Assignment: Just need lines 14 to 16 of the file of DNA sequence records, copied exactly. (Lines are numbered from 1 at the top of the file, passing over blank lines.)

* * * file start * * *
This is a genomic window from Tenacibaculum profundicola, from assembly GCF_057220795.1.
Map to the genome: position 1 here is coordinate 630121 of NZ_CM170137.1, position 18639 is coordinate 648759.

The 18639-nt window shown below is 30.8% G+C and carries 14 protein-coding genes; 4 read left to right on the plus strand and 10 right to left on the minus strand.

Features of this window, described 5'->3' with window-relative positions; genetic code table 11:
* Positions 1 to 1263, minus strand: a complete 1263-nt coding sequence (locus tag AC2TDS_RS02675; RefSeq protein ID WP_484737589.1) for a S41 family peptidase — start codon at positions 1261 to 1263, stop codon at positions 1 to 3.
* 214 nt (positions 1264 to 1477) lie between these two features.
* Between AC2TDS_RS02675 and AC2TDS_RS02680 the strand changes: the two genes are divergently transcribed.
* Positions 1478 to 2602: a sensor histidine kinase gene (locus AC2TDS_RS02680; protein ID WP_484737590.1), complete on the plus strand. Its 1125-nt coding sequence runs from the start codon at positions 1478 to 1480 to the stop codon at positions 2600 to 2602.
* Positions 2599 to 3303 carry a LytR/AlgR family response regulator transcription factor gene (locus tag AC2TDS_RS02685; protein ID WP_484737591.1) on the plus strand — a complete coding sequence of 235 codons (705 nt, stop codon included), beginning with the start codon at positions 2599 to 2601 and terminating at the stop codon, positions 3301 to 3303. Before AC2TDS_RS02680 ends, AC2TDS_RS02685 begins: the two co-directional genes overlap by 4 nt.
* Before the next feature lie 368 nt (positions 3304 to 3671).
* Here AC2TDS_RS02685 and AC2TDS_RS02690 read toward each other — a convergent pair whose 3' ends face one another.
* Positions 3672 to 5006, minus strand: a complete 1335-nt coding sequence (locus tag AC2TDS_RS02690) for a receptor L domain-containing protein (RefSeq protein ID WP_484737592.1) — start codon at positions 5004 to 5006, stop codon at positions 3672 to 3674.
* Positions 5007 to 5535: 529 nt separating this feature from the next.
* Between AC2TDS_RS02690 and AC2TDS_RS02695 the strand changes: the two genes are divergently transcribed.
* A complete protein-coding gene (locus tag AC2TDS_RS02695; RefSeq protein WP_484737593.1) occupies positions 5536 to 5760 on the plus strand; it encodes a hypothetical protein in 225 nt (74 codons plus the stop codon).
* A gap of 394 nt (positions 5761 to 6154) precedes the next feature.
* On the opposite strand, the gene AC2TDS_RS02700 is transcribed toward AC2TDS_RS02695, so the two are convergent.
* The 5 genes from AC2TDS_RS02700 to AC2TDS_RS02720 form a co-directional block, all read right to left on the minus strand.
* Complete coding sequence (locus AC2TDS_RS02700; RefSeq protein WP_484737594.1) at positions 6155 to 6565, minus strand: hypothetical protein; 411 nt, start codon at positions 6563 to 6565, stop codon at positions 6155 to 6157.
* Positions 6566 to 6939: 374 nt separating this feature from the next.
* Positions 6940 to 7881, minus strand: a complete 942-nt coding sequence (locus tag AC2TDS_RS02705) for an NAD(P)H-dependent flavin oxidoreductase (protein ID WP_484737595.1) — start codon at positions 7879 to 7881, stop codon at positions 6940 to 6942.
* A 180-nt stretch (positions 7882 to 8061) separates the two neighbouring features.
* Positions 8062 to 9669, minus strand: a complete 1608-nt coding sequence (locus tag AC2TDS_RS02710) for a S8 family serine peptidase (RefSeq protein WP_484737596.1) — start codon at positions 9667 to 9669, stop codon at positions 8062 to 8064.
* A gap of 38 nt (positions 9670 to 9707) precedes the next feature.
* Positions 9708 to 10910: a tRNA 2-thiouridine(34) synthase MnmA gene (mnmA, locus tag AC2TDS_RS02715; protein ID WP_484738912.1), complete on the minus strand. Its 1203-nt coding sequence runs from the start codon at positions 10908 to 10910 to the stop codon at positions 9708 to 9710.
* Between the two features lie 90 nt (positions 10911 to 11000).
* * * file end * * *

* Between AC2TDS_RS02690 and AC2TDS_RS02695 the strand changes: the two genes are divergently transcribed.
* A complete protein-coding gene (locus tag AC2TDS_RS02695; RefSeq protein WP_484737593.1) occupies positions 5536 to 5760 on the plus strand; it encodes a hypothetical protein in 225 nt (74 codons plus the stop codon).
* A gap of 394 nt (positions 5761 to 6154) precedes the next feature.